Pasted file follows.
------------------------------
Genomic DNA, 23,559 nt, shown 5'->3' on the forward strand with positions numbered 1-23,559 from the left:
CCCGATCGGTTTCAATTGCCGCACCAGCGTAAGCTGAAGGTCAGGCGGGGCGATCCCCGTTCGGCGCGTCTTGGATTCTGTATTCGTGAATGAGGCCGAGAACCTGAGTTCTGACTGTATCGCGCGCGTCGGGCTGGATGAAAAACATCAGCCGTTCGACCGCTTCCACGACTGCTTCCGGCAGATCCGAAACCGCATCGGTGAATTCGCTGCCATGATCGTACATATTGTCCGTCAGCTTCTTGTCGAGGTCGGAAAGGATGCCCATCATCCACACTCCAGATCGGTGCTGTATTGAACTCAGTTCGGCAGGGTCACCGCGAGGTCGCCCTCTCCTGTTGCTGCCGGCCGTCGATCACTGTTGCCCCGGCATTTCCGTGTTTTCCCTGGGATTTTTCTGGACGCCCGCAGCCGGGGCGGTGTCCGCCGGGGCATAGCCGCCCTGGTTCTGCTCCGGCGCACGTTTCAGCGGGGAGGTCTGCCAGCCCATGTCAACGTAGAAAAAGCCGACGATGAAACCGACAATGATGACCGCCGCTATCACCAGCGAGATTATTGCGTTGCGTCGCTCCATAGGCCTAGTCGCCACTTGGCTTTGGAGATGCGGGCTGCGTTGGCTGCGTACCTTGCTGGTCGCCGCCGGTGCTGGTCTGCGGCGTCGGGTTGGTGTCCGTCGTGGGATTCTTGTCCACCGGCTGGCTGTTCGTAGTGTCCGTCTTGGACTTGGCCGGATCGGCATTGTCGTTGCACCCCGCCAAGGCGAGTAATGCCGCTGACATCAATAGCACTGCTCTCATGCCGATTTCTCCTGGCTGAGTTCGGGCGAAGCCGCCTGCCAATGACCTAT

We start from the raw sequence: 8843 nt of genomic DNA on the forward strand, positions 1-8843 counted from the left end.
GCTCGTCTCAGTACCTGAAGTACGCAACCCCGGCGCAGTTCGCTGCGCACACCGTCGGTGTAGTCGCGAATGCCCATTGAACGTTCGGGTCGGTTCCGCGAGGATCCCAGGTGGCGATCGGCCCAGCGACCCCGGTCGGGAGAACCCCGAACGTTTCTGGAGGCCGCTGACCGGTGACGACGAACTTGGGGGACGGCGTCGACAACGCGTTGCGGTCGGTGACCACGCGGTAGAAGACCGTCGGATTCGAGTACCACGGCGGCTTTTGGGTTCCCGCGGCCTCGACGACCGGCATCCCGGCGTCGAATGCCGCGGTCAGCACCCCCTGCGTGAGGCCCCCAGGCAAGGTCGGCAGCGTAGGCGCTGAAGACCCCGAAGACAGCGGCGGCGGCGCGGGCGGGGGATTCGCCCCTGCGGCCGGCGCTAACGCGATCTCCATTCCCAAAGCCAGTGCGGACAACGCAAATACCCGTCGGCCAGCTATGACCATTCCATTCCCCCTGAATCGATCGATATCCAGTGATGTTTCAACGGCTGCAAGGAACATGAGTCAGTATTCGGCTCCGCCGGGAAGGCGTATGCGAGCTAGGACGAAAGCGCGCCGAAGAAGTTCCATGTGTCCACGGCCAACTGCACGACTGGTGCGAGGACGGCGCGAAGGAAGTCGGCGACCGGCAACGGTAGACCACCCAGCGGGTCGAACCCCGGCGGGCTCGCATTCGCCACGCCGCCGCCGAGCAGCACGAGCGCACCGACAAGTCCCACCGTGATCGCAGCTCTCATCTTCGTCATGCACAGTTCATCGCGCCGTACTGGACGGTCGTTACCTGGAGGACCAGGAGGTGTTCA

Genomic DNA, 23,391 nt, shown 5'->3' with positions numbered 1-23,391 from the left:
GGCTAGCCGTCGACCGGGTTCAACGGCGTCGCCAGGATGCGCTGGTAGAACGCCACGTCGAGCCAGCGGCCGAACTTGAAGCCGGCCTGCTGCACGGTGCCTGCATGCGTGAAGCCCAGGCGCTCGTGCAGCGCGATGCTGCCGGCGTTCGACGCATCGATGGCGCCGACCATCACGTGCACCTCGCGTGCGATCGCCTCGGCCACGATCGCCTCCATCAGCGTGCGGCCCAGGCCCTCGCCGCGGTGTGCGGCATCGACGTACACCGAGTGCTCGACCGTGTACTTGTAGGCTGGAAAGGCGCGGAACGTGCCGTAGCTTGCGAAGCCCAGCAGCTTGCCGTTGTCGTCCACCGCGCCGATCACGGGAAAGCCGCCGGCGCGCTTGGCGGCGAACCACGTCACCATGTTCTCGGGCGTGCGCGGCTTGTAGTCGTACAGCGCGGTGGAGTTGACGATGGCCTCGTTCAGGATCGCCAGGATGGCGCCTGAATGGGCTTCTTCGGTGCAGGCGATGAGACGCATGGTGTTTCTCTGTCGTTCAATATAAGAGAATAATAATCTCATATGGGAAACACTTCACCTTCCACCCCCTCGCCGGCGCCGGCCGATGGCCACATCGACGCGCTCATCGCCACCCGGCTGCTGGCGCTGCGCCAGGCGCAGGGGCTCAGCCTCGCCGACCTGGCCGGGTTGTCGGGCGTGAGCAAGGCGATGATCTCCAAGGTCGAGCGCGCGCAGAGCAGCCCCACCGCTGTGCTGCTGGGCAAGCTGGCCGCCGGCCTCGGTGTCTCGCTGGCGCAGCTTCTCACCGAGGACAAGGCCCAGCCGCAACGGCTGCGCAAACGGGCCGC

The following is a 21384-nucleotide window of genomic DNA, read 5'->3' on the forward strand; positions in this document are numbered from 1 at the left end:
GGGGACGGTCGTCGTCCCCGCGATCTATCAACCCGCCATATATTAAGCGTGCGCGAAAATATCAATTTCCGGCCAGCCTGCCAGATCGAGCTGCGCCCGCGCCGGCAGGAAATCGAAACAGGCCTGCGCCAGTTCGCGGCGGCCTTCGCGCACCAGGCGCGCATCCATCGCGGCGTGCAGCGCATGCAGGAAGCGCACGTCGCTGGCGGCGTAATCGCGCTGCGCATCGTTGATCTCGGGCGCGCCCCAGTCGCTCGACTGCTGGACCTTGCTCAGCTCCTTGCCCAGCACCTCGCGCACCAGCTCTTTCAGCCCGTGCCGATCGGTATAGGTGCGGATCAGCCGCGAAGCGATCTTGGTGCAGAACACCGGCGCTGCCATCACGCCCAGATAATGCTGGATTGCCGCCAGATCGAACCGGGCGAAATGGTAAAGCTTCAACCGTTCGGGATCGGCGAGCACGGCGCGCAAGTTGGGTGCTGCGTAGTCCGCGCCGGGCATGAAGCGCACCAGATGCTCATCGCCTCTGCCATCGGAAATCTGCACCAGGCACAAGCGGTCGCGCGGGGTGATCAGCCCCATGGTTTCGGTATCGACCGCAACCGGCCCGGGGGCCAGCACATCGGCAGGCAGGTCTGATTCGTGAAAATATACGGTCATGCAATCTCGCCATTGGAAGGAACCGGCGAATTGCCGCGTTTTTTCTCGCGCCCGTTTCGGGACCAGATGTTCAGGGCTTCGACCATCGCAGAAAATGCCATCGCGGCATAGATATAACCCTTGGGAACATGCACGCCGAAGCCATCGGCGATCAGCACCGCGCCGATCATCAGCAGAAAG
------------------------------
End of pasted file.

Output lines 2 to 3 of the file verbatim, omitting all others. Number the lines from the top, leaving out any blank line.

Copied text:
CCCGATCGGTTTCAATTGCCGCACCAGCGTAAGCTGAAGGTCAGGCGGGGCGATCCCCGTTCGGCGCGTCTTGGATTCTGTATTCGTGAATGAGGCCGAGAACCTGAGTTCTGACTGTATCGCGCGCGTCGGGCTGGATGAAAAACATCAGCCGTTCGACCGCTTCCACGACTGCTTCCGGCAGATCCGAAACCGCATCGGTGAATTCGCTGCCATGATCGTACATATTGTCCGTCAGCTTCTTGTCGAGGTCGGAAAGGATGCCCATCATCCACACTCCAGATCGGTGCTGTATTGAACTCAGTTCGGCAGGGTCACCGCGAGGTCGCCCTCTCCTGTTGCTGCCGGCCGTCGATCACTGTTGCCCCGGCATTTCCGTGTTTTCCCTGGGATTTTTCTGGACGCCCGCAGCCGGGGCGGTGTCCGCCGGGGCATAGCCGCCCTGGTTCTGCTCCGGCGCACGTTTCAGCGGGGAGGTCTGCCAGCCCATGTCAACGTAGAAAAAGCCGACGATGAAACCGACAATGATGACCGCCGCTATCACCAGCGAGATTATTGCGTTGCGTCGCTCCATAGGCCTAGTCGCCACTTGGCTTTGGAGATGCGGGCTGCGTTGGCTGCGTACCTTGCTGGTCGCCGCCGGTGCTGGTCTGCGGCGTCGGGTTGGTGTCCGTCGTGGGATTCTTGTCCACCGGCTGGCTGTTCGTAGTGTCCGTCTTGGACTTGGCCGGATCGGCATTGTCGTTGCACCCCGCCAAGGCGAGTAATGCCGCTGACATCAATAGCACTGCTCTCATGCCGATTTCTCCTGGCTGAGTTCGGGCGAAGCCGCCTGCCAATGACCTAT

We start from the raw sequence: 8843 nt of genomic DNA on the forward strand, positions 1-8843 counted from the left end.